This is a good read and why most are not suggesting upgrading to FX cpu unless just a must. A couple of guys started to compete against each other with at least one FX-6100, but the whole thing got out of hand as many things often do. Just like what trying to do this thread has become. You must remember I said I was pulling my 'saved' tips/info and am going thru my own saved text saves for input into this long but hopefullly informative thread.


LINK >

Epic AMD CPU Grudge Match....AMD Slug It Out-orama 2012!!

Long but worth it and at the beginning they have performance charts. You say oh it is dated since it began in May of 2012. BS! Not a lot has changed about the actual power of the AMD FX series of processors. IN fact unless overclocked to hale and back: core for core the FX processor cannot whup AMDs own earlier Phenom2 and Thuban cpus.

I use an FX-8350 clocked to 4.8Ghz with 16gigs of G Skill Ares series ram @ about DDR3-1980. I am well pleased with how my setup does heavy video editting. The 8 cores are used and useful. The FX cpu is easier to get ram nearly to DDR3-2000,easier than doing such with earlier AMD type processors.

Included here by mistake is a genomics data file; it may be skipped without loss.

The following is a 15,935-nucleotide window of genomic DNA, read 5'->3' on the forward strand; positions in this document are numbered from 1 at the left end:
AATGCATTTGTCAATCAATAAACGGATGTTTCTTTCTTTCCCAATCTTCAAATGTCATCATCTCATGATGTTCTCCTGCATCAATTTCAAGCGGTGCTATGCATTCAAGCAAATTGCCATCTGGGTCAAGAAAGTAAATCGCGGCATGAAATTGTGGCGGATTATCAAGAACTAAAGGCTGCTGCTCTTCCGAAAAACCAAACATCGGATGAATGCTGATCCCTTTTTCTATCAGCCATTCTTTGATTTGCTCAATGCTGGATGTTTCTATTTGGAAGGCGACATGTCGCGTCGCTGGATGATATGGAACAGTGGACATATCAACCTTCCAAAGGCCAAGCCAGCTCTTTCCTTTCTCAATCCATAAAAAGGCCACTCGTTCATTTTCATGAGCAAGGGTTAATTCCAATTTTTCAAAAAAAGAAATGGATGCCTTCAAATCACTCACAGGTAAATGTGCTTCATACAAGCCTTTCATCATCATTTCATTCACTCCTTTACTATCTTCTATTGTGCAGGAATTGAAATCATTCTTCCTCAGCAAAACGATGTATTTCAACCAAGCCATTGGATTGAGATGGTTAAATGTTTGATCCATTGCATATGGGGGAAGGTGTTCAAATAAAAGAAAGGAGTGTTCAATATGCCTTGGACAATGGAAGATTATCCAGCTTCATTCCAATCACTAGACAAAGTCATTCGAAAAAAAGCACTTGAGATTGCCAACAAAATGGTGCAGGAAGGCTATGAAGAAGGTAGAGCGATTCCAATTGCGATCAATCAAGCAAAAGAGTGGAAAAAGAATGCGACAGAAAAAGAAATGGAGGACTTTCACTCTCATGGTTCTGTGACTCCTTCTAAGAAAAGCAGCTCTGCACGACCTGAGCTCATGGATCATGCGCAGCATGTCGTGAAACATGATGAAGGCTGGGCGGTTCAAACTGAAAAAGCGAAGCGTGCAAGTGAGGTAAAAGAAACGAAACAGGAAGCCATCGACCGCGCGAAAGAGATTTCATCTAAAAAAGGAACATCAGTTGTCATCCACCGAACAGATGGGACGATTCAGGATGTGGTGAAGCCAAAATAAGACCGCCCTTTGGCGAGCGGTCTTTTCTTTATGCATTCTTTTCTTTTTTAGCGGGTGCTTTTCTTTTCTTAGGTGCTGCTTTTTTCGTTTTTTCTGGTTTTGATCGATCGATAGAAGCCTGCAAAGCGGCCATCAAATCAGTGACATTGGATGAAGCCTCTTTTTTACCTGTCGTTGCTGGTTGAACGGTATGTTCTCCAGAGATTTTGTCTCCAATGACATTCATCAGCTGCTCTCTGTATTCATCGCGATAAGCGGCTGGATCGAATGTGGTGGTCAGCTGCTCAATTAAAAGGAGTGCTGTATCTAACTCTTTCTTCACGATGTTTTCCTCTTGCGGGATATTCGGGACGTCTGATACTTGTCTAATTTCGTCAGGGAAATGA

So you pick your battles and use what is found to do very well. You cannot just throw parts at a problem. Well you can but the results maybe rather iffy.

TDP and maybe all I never cared to know about.
Thermal Design Power (TDP) @ http://www.cpu-world.com/Glossary/T/Thermal_Design_Power_(TDP).html
The Thermal Design Power (TDP) is theaverage maximum power a
processor can dissipate while running commercially available software.
TDP is primarily used as a guideline for manufacturers of thermal solutions (heatsinks/fans, etc) which tells them how much heat their solution should dissipate. TDP is not the maximum power the CPU may generate - there may be periods of time when the CPU dissipates more power than designed, in which case either the CPU temperature will rise closer to the maximum, or special CPU circuitry will activate and add idle cycles or reduce CPU frequency with the intent of reducing the amount of generated power.

TDP is usually 20% - 30% lower than the CPU than the shown CPU TDP rating, because of HOW TDP is defined and measured. TDP not calculated at full load.

Average Maximum ?? I thought Max was Max. How can one average a max? Every cpu would have to be tested in order to get average of a Max. Probably some sort of word playing.

So TDP is n0t a theoretical max power. Nor by those definitions is TDP the worst case scenario.